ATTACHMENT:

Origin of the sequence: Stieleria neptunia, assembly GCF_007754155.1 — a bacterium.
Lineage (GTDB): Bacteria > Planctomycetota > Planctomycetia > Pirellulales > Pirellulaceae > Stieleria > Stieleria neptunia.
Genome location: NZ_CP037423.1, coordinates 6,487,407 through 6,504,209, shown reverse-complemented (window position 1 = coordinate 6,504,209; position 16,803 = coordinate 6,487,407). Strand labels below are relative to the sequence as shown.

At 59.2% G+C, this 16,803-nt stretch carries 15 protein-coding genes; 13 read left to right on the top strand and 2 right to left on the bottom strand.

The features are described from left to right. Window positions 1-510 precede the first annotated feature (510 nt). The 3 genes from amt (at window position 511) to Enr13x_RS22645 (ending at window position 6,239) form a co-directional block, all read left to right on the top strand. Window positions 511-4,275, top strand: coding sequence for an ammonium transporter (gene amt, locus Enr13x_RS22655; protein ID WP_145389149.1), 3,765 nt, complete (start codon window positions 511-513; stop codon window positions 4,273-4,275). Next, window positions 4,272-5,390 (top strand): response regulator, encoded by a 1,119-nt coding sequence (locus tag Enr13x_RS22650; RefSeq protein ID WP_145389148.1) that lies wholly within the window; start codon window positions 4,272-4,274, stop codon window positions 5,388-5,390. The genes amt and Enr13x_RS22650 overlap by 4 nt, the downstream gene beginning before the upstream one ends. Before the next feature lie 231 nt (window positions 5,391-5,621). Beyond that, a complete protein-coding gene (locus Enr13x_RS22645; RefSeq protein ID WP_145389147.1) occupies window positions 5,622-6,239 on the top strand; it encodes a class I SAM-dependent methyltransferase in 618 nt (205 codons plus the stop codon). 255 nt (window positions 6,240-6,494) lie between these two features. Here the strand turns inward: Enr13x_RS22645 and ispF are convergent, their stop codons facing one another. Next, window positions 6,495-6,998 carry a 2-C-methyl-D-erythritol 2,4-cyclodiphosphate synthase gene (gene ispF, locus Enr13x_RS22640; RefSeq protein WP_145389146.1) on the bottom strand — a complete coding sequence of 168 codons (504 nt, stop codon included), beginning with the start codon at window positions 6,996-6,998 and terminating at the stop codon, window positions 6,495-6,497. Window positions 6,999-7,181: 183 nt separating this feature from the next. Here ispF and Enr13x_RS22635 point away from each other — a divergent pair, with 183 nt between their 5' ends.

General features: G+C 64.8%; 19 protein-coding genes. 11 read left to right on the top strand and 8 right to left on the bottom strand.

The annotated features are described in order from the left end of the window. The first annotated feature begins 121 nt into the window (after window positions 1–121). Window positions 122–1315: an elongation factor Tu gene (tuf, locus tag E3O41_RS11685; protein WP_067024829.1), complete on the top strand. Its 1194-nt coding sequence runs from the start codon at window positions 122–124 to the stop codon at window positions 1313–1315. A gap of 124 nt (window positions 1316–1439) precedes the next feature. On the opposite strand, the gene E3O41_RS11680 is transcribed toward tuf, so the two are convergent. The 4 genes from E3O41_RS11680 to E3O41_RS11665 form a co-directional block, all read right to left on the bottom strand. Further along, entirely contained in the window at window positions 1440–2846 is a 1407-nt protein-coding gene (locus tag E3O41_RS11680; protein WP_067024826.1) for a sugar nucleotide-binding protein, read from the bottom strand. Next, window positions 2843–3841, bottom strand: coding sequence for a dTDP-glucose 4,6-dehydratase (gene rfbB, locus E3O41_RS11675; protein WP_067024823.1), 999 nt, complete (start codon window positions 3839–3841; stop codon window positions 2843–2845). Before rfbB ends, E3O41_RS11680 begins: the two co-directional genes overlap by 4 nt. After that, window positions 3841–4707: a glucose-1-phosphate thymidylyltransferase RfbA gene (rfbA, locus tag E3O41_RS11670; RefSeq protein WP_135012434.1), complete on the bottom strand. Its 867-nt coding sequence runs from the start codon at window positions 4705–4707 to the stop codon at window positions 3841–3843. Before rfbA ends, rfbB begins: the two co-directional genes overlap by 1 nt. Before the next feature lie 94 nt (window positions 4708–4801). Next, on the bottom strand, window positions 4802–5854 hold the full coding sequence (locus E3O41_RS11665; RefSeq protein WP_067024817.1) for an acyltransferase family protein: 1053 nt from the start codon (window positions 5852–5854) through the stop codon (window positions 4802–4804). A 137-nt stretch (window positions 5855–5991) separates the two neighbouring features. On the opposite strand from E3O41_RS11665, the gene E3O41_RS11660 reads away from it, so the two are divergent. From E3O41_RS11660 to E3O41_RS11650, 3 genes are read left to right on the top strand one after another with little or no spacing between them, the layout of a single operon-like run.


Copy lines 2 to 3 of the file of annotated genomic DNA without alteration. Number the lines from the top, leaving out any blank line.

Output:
Lineage (GTDB): Bacteria > Planctomycetota > Planctomycetia > Pirellulales > Pirellulaceae > Stieleria > Stieleria neptunia.
Genome location: NZ_CP037423.1, coordinates 6,487,407 through 6,504,209, shown reverse-complemented (window position 1 = coordinate 6,504,209; position 16,803 = coordinate 6,487,407). Strand labels below are relative to the sequence as shown.